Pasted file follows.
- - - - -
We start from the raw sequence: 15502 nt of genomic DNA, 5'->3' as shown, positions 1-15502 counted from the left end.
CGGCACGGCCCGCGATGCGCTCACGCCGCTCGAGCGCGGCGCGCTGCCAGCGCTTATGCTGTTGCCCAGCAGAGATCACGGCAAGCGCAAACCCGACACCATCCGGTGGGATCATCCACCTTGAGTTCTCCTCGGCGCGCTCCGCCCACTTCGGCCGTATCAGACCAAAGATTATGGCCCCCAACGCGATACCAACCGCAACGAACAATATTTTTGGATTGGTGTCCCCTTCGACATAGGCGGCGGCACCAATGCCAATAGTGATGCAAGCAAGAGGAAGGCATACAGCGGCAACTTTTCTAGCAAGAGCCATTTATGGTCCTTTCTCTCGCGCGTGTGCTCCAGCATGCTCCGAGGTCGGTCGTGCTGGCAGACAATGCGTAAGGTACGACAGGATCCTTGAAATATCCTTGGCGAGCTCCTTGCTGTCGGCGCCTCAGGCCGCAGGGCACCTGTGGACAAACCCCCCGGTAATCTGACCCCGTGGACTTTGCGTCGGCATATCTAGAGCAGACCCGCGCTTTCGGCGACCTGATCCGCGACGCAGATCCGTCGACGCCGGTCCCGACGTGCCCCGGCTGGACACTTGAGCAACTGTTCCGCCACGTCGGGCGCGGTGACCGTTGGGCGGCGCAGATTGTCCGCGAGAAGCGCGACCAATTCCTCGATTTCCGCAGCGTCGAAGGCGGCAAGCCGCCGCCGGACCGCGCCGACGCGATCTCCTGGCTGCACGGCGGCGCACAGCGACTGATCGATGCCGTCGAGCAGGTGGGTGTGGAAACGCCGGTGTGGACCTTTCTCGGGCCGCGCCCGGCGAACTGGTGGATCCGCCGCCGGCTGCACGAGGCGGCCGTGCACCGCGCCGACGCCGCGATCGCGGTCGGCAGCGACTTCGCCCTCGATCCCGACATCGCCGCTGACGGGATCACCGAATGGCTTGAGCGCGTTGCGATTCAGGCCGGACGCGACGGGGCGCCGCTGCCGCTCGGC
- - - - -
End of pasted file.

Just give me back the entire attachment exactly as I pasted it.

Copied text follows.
We start from the raw sequence: 15502 nt of genomic DNA, 5'->3' as shown, positions 1-15502 counted from the left end.
CGGCACGGCCCGCGATGCGCTCACGCCGCTCGAGCGCGGCGCGCTGCCAGCGCTTATGCTGTTGCCCAGCAGAGATCACGGCAAGCGCAAACCCGACACCATCCGGTGGGATCATCCACCTTGAGTTCTCCTCGGCGCGCTCCGCCCACTTCGGCCGTATCAGACCAAAGATTATGGCCCCCAACGCGATACCAACCGCAACGAACAATATTTTTGGATTGGTGTCCCCTTCGACATAGGCGGCGGCACCAATGCCAATAGTGATGCAAGCAAGAGGAAGGCATACAGCGGCAACTTTTCTAGCAAGAGCCATTTATGGTCCTTTCTCTCGCGCGTGTGCTCCAGCATGCTCCGAGGTCGGTCGTGCTGGCAGACAATGCGTAAGGTACGACAGGATCCTTGAAATATCCTTGGCGAGCTCCTTGCTGTCGGCGCCTCAGGCCGCAGGGCACCTGTGGACAAACCCCCCGGTAATCTGACCCCGTGGACTTTGCGTCGGCATATCTAGAGCAGACCCGCGCTTTCGGCGACCTGATCCGCGACGCAGATCCGTCGACGCCGGTCCCGACGTGCCCCGGCTGGACACTTGAGCAACTGTTCCGCCACGTCGGGCGCGGTGACCGTTGGGCGGCGCAGATTGTCCGCGAGAAGCGCGACCAATTCCTCGATTTCCGCAGCGTCGAAGGCGGCAAGCCGCCGCCGGACCGCGCCGACGCGATCTCCTGGCTGCACGGCGGCGCACAGCGACTGATCGATGCCGTCGAGCAGGTGGGTGTGGAAACGCCGGTGTGGACCTTTCTCGGGCCGCGCCCGGCGAACTGGTGGATCCGCCGCCGGCTGCACGAGGCGGCCGTGCACCGCGCCGACGCCGCGATCGCGGTCGGCAGCGACTTCGCCCTCGATCCCGACATCGCCGCTGACGGGATCACCGAATGGCTTGAGCGCGTTGCGATTCAGGCCGGACGCGACGGGGCGCCGCTGCCGCTCGGC